“Who? JC?”

 “No. Don’t be cute Mr. Mayor. I’m talking about the one who worries you. Do you know what he’d write?”

 The Mayor looked around the empty bar. Made sure no one was in sight. “What would he do? What would he write?”

 “He’d write that you only hire two kinds of people. People like JC, or Barbara Byrd Bennett, who you can control. . .”

 “But I. . .”

 “Mayor. You don’t hire talent. I’m not even sure you know what that means. Or how to do it. You didn’t let J.C. speak at his first news conference. And you hired all his lieutenants.” Mrs. Bennett looks great on paper. Nice lady. But we know who is in charge. The first type of person you hire is a person you can control.”

 “JC understood . . .”

 “ Mr. Mayor. Let’s cut to the point. Like he would. JC didn’t have the talent to do the job.”

 “I know there were experience issues. Rochester New York had 32,000 students. We had 400,000 . . .”

 “Mayor, you’re not listening. I didn’t say experience. I said talent. The innate stuff you are born with. ”

 “You know, we’ve been here 5 minutes hot shot. And I still haven’t gotten an answer. Is he coming back? And if he does, what will he say?”

“Mayor, I told you he’d write that you only hire two kinds of people. People you can control are the first kind. Don’t you want to hear about the second kind of people?”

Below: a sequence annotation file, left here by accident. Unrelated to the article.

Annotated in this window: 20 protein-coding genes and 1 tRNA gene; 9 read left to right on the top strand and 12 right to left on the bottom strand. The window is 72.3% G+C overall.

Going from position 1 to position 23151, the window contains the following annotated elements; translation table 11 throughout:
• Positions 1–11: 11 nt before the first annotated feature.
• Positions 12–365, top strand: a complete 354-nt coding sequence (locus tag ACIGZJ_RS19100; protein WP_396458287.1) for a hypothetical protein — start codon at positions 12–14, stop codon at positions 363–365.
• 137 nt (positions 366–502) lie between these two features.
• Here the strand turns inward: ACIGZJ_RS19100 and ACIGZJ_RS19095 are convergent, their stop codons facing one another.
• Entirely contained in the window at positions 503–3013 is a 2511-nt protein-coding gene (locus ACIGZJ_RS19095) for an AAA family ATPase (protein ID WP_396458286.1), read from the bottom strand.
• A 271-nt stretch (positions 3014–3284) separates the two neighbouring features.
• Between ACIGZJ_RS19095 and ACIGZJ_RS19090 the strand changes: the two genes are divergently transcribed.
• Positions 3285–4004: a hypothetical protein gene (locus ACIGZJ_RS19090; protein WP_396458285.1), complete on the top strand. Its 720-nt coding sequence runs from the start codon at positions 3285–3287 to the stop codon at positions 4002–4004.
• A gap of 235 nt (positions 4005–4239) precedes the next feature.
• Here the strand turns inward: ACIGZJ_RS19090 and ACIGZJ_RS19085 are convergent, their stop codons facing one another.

“Listen,” the Mayor started wagging a finger in my face,” I am now certain, you are bluffing. He is not coming back. I am not concerned. The children of Chicago are not concerned . . .” and with that he pushed his chair back from the table, ready to get up.

 “So you don’t want to hear about the second type of people you’d hire”

 “No. We’re done. He’s not back. He is dead. You’re bluffing.”

 “Tell you what Mayor, I’ll tell you anyway. Here’s who he’d write about. This second kind of people you hire? They are the ones with connections to power and money.”

 “So you are saying, I am not acting in the best interests of the people of Chicago?”

 “No, I’m saying you hire the wrong people for the wrong reasons. That you ignore talent when you hire.”

 The Mayor reached for the front door of the empty bar and as he pulled it open, shouted back at me, “Well, thank goodness the people of Chicago don’t have to worry about him writing this. Thank goodness he’s not coming back!”  


And with that, the old bar was silent.


Sitting alone at the back table, sipping my martini, I looked up at the windows out on to Lincoln Avenue. The sun was going down. No trace of the Mayor. Just some guy out on the sidewalk, whose face I couldn’t see, walking north, tossing a 16 inch softball up in the air and catching it as he strolled.


And from somewhere very far away I heard this voice say,


“Nice try kid. But its 300 words too long.

So cut it.

 Or get the fuck out of my newsroom.


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2 Responses to “IF MIKE ROYKO CAME BACK”

  1. toritto Says:

    Roger – one could make enemies in Chicago with pieces like this – you never know who’s reading! It just might get you noticed!



  2. chicagoguy12 Says:

    Frank–I’m pretty sure its you, my father in law, Cousin Paulie and me here—but you’re right, you never know!